Lined up on the runway I advanced the thrust levers one click...and I thought another click...and said "set thrust". At this point the Captain verifies that the engines are spooling up together and that I indeed have takeoff power set. Once he states, "power set" I remove my hand from the thrust levers and he places his hand on them.
Being empty I set an assumed takeoff temperature of 44 degrees. The takeoff weight was just 51,000 pounds. He moved the thrust levers another click and then said "thrust set". Apparently I had only advanced the levers one click. This all happened in less than 5 seconds and before 50 knots.
Even with the reduced power takeoff I lifted the nose off the runway in less than 3500 feet.
After retracting the flaps, I held about 3700 feet per minute while traveling at 250 knots until 10,000 feet. From that point I clicked on the autopilot and climbed at 320 knots.
Being so light we held 2000 feet per minute while traveling at 320 knots all the way to FL300.
Light weight landings are always a little tricky. I jokingly apologized to the Captain for my rough landing that was sure to come. Somehow it didn't happen. Average. That's fine with me.
At 9:20PM we pulled into the gate. No rampers...no APU....no bueno. Finally we had rampers. Once they saw there were no bags to remove, they disappeared....without hooking up external power or air. We had no choice but to completely shut the plane down. Of course once we did the rampers were back. Seems the plane was going back out. As I walked out of the plane one was yelling up at me that they needed lights (in the cargo area). I replied, "We waited for you too hook up the power then we shut the plane down." He came back with, "Yeah man, the power at this gate isn't working." Hmm, "Sorry, we have no APU." I replied. He then proceeded to hook up and turn on the external power! Grrrrr.
My wife picked me up and brought me home in time to see the second half of the game (she paused it for me!).
Still loving my job. I have a good feeling at least one regional might be hiring next spring. I hope it happens.
This morning I arrived at 9AM to an overfull room...not enough seats. After an hour we were released. I was paid a whole $46 for the two days of service. Of course I spent $40 on parking. The county has free parking....but it's in an isolated and unsecured lot. No thanks.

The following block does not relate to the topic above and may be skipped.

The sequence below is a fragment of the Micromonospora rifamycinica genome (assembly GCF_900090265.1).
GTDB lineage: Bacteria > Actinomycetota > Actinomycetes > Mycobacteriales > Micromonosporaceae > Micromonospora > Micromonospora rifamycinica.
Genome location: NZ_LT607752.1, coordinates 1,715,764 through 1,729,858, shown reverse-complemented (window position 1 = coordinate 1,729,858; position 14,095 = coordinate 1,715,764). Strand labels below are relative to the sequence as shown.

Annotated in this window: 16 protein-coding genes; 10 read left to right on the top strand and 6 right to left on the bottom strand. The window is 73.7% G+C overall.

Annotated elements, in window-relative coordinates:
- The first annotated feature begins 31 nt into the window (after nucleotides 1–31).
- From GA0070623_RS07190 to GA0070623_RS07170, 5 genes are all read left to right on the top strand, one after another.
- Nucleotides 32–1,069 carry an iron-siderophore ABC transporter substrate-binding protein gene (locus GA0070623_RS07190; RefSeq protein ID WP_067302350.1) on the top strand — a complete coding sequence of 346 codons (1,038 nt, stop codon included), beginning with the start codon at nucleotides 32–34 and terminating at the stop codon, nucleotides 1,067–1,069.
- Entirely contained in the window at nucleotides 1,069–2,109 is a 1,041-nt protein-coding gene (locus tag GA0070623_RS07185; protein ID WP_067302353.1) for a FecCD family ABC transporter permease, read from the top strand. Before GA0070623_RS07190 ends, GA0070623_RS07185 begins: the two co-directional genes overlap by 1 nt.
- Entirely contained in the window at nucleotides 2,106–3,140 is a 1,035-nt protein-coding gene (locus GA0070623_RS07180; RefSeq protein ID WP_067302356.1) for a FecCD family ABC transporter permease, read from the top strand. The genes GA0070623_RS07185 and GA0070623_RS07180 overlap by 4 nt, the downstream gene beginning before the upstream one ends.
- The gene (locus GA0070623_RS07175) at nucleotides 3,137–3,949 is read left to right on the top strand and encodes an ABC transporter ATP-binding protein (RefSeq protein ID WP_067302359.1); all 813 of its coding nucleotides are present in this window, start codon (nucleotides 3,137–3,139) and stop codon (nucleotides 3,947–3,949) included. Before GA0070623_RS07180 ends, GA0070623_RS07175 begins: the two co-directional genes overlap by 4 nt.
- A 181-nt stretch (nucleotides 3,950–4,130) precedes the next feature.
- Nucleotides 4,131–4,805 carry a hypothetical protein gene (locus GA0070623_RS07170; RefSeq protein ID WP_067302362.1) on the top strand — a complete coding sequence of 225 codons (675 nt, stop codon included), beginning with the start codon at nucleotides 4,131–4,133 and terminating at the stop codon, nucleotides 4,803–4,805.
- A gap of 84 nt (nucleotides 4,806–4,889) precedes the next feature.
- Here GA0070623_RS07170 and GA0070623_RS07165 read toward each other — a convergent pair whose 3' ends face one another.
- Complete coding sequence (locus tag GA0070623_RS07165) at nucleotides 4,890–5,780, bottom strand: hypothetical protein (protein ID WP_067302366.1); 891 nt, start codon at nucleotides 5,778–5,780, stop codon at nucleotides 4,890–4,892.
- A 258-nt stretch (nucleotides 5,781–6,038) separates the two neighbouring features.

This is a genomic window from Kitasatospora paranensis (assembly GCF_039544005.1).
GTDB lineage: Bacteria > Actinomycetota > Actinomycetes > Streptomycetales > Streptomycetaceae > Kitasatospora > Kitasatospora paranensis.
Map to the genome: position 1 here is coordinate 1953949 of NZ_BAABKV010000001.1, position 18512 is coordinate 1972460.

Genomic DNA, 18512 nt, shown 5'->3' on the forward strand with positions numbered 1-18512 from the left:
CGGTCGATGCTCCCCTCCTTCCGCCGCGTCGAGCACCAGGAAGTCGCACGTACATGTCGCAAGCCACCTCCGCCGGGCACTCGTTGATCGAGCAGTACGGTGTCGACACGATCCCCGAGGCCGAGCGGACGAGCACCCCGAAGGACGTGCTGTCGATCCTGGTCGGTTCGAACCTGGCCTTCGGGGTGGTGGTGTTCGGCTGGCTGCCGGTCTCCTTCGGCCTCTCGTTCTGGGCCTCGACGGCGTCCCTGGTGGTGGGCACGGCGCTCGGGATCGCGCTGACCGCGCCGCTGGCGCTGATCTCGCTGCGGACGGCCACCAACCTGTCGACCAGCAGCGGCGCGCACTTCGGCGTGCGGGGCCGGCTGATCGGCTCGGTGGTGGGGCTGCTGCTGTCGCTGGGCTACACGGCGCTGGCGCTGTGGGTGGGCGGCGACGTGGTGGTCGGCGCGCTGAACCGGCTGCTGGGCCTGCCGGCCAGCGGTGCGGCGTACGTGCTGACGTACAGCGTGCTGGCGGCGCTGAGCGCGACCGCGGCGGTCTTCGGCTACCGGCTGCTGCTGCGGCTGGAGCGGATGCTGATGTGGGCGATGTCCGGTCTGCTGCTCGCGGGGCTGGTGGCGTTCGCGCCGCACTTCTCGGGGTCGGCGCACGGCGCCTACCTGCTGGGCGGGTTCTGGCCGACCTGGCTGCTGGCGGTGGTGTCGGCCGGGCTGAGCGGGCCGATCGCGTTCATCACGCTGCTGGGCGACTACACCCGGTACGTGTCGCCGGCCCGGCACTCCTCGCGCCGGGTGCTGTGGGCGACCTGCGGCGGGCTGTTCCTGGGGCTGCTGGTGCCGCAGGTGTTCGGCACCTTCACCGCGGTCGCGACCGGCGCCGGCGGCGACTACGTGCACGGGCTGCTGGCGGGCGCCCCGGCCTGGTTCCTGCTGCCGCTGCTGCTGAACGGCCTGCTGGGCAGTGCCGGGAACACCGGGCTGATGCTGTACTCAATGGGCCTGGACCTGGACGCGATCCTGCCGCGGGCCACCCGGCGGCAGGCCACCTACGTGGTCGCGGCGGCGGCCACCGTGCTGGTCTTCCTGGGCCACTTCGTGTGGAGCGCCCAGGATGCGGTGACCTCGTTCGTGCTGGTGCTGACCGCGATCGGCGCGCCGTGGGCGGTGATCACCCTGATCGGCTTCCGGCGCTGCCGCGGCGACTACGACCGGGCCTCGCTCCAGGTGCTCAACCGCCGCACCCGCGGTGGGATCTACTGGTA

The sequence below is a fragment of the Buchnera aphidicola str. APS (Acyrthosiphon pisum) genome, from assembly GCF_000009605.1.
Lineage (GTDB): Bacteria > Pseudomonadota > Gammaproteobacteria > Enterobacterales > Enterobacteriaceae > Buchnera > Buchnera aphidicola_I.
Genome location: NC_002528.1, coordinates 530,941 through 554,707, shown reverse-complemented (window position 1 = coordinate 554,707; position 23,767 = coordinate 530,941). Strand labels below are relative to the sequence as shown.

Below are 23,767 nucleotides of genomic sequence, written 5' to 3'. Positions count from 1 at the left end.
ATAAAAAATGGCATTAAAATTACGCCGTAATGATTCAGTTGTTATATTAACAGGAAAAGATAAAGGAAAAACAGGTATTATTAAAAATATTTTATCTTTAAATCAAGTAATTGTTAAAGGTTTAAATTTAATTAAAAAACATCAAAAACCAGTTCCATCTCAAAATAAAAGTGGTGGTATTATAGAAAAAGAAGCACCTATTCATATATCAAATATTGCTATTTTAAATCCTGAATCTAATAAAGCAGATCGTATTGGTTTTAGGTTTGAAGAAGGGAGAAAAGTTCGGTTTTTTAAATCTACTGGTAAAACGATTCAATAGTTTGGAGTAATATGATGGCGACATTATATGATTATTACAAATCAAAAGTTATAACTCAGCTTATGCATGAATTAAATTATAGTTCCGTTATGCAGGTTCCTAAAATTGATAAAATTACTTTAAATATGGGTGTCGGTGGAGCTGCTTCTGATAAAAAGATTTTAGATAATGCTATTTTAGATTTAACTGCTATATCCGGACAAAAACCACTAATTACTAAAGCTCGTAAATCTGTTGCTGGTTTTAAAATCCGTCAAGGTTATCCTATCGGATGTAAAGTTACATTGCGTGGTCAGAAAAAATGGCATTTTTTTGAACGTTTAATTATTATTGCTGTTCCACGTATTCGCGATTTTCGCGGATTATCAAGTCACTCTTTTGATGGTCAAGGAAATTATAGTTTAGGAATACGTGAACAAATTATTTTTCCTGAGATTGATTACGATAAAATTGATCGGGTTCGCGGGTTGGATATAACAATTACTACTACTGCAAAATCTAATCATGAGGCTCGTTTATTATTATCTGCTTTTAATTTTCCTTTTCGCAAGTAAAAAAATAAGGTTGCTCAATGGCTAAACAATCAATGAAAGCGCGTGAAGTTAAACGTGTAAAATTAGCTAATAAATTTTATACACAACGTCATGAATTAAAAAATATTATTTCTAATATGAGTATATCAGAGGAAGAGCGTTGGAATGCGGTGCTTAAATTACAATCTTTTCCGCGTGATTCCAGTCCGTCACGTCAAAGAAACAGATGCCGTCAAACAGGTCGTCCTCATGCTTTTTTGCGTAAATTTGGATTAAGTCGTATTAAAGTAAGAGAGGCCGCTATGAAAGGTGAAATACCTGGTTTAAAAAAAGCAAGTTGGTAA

I did feel a little guilty not going to work. I could have made my 2PM standby. Eh.
Tomorrow I have reserve at home from 4AM until 7PM.
Next month I have a week of vacation. Since most of my reserve stints are 6 days long my 7 days of vacation covers 6 reserve days. One thing I don't like about my airline is how vacation is assigned. I have to bid on vacation a week at a time. Most line holders work 4 on/3 off. Thus they burn 7 vacation days when they only had to burn 4. It can get really complicated. As is I only have 13 work days next month. I am going to try to "bundle" them to have more time off together. Eh.
I am sending out the videos tomorrow. I had a few people express interest. The fair way is first come first serve. The first person I believe is still working on his private. The second is getting ready to take his private.
I decided to ship the first person will get all the videos dealing with getting the private pilot license and basic flying. The second person is getting IFR videos, Commercial videos and CFI videos. I am also throwing in some Jeppessen charts in the box as they can be hard to come by unless you know someone.
My wife and I are taking another trip this weekend. I have Friday and Saturday off so we looked all around for open flights...and then tried to find a city we wanted to visit. Should be fun.
Sunday, September 20, 2009
My wife dropped me off at 2:55PM after running me by Subway. On the way to the airport I realized I forgot the J-hook I bought last night while on standby. I left my original J-hook at home last night. I bought a new one but never put it on as I stored my bags in the and went home after my assignment. I meant to bring it back today. Glad I bought food.
Since I was assigned just a turn I decided to just carry my flight kit bag and risk not having my suitcase. The flight kit bag weighs a good 30 pounds.
My crew room is in the basement next to gate 12. My first assignment was out of gate 8. No biggie.
After arriving at the plane I did my preflight and settled in. Then I saw two mechanics walk toward my plane. Not a good sign. The previous crew reported both engines wouldn't start on the first attempt.
The mechanics asked us to try and start the engines. Sure enough no light off on either engine. On the second attempt with the right engine it fired up. Yadda, yadda, yadda they put the plane out of service. The next plane was at gate 11.